It was such a privilege to spend time with this family and chat and pray with them, but difficult to return to my flat with running water, two bathrooms and plenty of toys for my children such a short distance away. It seems every day I am faced with this contrast and I ponder and pray over the decisions I need to make. However, often, there doesn’t seem enough time to reflect, as there is lunch to be cooked, washing to be done and games to be played. At other moments, though, I realise that we are all in this together.
Team Roper: We are all in this together
We often refer to our family as ‘Team Roper’, as we talk about needing to be there for each other and watch out for one another. This seems even more important in a new country. Not long after we arrived in Cusco, I received an email from someone I don’t personally know reminding me that our whole family has been called to Peru and has a part to play, not just Neil and me. It was perfect timing, as the same day, Daniel suffered classic culture shock, exclaiming that he hated everything about Peru – the language, the floor, being far from friends and family - and wanted to go home, at that very moment. It was hard for me to hear him say these things and it made me question why we had come.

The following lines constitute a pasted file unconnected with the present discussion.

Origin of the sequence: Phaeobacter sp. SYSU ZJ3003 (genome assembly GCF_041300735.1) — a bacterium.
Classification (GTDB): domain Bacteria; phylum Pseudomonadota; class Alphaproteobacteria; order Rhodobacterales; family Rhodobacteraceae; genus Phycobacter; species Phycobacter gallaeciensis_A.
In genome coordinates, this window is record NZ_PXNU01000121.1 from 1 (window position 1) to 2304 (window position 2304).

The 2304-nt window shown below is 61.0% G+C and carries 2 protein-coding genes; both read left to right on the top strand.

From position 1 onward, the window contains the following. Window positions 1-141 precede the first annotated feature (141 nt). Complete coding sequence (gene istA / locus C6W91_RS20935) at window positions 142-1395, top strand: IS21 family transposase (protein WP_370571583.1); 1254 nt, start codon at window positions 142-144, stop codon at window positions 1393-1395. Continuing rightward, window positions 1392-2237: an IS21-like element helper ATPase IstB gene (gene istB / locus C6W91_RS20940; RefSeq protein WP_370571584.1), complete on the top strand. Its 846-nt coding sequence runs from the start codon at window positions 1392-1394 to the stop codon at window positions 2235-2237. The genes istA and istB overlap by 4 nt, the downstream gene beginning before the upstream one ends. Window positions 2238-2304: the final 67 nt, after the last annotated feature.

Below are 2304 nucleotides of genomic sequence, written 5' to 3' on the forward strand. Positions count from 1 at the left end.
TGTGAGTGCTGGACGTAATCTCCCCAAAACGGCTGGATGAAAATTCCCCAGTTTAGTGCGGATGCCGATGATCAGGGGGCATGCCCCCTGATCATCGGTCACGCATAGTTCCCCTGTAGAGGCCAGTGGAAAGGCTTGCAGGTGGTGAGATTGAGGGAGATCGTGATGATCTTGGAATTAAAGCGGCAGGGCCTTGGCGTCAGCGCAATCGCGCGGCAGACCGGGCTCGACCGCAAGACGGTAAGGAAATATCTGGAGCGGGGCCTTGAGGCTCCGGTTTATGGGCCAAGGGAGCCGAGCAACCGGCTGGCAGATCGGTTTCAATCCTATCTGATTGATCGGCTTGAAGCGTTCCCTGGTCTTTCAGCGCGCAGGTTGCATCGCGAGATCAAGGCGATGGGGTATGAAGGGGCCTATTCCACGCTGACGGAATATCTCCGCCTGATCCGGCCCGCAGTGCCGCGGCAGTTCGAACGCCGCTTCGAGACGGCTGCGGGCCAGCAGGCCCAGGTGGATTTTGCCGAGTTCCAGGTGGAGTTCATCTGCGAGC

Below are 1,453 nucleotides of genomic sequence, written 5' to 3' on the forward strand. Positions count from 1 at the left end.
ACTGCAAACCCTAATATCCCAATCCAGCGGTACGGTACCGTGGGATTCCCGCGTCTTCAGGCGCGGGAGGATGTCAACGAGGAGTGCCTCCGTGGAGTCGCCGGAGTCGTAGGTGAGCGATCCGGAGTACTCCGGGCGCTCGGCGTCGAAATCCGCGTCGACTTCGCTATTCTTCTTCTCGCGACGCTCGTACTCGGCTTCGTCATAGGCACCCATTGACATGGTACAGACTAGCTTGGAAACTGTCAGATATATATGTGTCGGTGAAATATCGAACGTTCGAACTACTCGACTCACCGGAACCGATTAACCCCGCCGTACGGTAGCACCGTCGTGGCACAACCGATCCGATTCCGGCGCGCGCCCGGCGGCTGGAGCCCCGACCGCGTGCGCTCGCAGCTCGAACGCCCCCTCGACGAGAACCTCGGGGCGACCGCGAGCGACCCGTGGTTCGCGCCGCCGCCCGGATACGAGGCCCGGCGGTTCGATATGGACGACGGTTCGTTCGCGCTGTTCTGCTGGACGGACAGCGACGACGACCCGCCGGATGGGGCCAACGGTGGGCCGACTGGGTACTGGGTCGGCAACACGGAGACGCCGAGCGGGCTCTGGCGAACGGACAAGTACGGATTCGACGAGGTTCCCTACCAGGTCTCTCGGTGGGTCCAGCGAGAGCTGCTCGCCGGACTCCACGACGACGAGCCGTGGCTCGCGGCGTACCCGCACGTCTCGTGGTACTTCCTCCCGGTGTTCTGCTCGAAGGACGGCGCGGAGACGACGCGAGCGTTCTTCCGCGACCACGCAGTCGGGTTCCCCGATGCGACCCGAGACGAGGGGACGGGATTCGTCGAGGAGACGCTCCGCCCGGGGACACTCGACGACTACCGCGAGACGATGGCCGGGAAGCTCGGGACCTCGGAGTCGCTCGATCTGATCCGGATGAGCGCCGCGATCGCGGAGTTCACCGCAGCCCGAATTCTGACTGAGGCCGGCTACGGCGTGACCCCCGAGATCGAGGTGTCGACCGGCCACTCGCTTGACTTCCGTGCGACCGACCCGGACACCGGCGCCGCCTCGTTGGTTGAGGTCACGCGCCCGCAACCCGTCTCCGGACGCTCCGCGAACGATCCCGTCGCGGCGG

However, as well as receiving such an affirming email, Daniel later that same day said this, completely unprompted: ‘Some people in Peru are poor. We need to show them not to be poor, and they need to show us how to be poor. Some poor people don’t know Jesus is here.’
I was blown away by this profound yet simple summary of mission, and I knew that God has called us here – the whole family. As the children play alongside friends from different stratas of society, as they experience new food and a new culture, as they eat freshly harvested corn grown from seed provided by BMS in the garden of a house partially destroyed after last year’s floods, I think that there is no better place in the world that we could be.
Amanda Roper is a Mission Worker with BMS World Mission in Cusco, Peru. www.bmsworldmission.org. They blog at http://theropersinperu.blogspot.com/